A lay-off of well over 12 months came to an abrupt end in March for Callum Johnson. The Lincolnshire man picked up where he left off and obliterated Frank Buglioni (W TKO 1) inside 2 minutes.
It was a frightening display of just what we had been missing since September 2016 from the big Commonwealth and British Light Heavyweight champion. But at 33-years old there is no time to find out just how many knockouts Johnson 17-0(12KO’s) could have tallied up at domestic or European level. Now he finds himself precisely where he wanted to be, on the highest level against the very best at 175lbs.
During a Russian revolution in the division, Eddie Hearn – Johnson’s promoter – may just have picked the best of the lot. That point is debatable, but in a division that remains stacked, Artur Beterbiev carries a terrifying reputation.
Beterbiev 12-0(12KO’s) has stampeded his way to the IBF Light Heavyweight crown, starting in just his 6th fight when he ended former champion Tavoris Cloud’s (W KO 2) career in his adopted home of Canada. Jeff Page Jr (W KO 2) met the same fate as did a host of other names on route to a world championship.
His crowning night finally came in Fresno where he boxed candidly through the opening 11 rounds before he dispatched Enrico Koelling (W KO 12) in the closing moments.
Critics would say that Beterbiev’s display was ponderous, that the overmatched Koelling should have been finished much earlier than the 12th and final round. But nevertheless, Beterbiev’s 100% knockout record remained intact, as did his reputation as the most fearsome puncher in the division.
Therefore questions remain over the head of the 33-year old Russian, giving hope to Johnson’s travelling army of fans that one of the year’s biggest upsets can be caused in Chicago.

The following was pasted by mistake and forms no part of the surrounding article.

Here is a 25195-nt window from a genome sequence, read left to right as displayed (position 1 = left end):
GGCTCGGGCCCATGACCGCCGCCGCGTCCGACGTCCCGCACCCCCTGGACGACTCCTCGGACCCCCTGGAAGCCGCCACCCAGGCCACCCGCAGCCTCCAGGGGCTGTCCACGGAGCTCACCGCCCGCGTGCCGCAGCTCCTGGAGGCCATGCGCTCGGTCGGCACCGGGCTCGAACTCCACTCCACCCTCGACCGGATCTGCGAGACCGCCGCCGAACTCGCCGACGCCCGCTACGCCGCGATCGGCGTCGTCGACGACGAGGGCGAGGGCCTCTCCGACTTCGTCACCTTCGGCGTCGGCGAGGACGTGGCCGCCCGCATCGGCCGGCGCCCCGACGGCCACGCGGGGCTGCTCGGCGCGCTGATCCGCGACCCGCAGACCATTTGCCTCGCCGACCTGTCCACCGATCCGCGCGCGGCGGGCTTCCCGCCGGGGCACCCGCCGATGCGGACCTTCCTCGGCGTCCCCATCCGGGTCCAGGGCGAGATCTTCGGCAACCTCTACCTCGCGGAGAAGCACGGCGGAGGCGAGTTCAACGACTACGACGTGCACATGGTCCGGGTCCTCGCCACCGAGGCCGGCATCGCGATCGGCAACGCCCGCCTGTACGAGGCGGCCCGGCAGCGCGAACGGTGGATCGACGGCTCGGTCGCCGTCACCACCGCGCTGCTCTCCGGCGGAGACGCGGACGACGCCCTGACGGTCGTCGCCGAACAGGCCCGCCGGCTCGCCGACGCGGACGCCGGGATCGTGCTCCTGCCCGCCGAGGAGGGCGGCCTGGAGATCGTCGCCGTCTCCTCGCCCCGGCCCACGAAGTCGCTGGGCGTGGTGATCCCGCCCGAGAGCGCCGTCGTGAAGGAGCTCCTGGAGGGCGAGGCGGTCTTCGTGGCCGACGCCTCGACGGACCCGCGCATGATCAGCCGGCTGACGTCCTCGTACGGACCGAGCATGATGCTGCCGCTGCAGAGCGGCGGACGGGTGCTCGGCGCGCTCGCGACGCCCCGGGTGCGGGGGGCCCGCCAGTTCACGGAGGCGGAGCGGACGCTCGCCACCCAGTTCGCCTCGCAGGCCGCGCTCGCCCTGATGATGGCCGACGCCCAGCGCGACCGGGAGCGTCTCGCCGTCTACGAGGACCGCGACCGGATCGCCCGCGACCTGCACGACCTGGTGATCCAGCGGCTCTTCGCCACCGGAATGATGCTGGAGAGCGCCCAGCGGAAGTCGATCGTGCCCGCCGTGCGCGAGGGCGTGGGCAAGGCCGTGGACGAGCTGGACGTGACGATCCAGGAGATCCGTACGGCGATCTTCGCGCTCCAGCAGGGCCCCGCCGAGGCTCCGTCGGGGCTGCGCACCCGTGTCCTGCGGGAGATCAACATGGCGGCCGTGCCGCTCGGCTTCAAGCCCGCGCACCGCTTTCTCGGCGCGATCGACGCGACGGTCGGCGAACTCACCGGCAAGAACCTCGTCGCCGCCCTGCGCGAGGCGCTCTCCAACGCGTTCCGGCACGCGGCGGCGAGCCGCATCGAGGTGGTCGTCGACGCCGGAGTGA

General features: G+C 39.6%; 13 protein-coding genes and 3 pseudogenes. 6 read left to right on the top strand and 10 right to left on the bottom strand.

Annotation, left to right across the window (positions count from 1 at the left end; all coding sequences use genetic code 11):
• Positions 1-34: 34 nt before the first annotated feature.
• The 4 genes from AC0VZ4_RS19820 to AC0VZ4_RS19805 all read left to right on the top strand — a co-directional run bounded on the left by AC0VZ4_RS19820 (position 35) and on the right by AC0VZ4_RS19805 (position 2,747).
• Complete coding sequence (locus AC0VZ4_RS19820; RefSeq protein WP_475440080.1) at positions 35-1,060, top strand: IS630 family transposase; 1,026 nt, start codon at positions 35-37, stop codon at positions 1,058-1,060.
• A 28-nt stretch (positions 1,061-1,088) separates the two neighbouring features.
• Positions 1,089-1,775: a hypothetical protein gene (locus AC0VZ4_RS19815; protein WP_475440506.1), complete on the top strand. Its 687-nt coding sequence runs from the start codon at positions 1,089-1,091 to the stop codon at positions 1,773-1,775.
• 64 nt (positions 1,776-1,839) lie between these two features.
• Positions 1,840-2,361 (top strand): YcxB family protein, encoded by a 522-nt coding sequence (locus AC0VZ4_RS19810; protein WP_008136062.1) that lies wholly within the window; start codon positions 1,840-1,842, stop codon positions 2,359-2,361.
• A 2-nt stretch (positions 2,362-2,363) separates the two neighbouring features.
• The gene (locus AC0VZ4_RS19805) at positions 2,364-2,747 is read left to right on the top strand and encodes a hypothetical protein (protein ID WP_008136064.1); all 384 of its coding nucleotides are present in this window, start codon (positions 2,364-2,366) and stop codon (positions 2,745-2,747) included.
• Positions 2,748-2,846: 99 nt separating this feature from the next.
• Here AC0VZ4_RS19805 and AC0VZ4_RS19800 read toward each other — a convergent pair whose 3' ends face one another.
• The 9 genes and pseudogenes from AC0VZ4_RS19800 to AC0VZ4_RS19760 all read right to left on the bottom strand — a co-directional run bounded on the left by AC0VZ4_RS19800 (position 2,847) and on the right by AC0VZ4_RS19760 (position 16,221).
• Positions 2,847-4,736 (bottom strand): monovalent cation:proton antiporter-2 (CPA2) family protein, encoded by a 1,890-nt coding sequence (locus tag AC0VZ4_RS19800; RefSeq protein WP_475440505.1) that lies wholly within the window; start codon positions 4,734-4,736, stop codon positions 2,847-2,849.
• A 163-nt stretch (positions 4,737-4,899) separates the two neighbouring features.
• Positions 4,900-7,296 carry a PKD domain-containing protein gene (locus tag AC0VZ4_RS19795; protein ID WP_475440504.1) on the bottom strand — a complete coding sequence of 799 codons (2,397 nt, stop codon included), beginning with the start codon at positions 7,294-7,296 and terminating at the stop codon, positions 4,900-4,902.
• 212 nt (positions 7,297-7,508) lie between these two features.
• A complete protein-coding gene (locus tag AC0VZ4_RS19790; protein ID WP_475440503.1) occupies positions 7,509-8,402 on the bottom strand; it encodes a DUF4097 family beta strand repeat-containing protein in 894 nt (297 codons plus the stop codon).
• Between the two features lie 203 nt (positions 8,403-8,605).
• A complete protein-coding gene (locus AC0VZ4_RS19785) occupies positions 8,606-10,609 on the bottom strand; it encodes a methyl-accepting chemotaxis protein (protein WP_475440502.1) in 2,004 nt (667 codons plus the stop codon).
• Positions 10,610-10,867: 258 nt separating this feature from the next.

Furthermore Johnson is a vast unit, with a body made to withstand substantial punches. His size will be sufficient to ensure that Beterbiev cannot intimidate his rival physically like he has been permitted to in his short professional career.
Thus far there has been little to fault regarding Johnson’s game, but that is largely down to the level he has found himself at in his 17 professional contests. The step up to world level was necessary, but it is on Saturday night that any weaknesses in his artillery are exposed. And against a ruthless operator like Beterbiev, this is far from the ideal setting for Johnson’s flaws to be uncovered.
Johnson’s guts should be admired for taking this huge undertaking on, and given his size and amateur experience his confidence will be rife that he can shake up the Light Heavyweight scene.
He could well give Beterbiev the sort of problems he has never encountered without the head guard and vest. But his long lay-off came to an end in just a single round, and ultimately it was not at the sort of level that signals he is in anyway ready for this challenge.
After a cautious couple of rounds, Beterbiev will rock Johnson and it won’t be long after before the referee is stepping in, kerbing Johnson’s challenge in the 4th.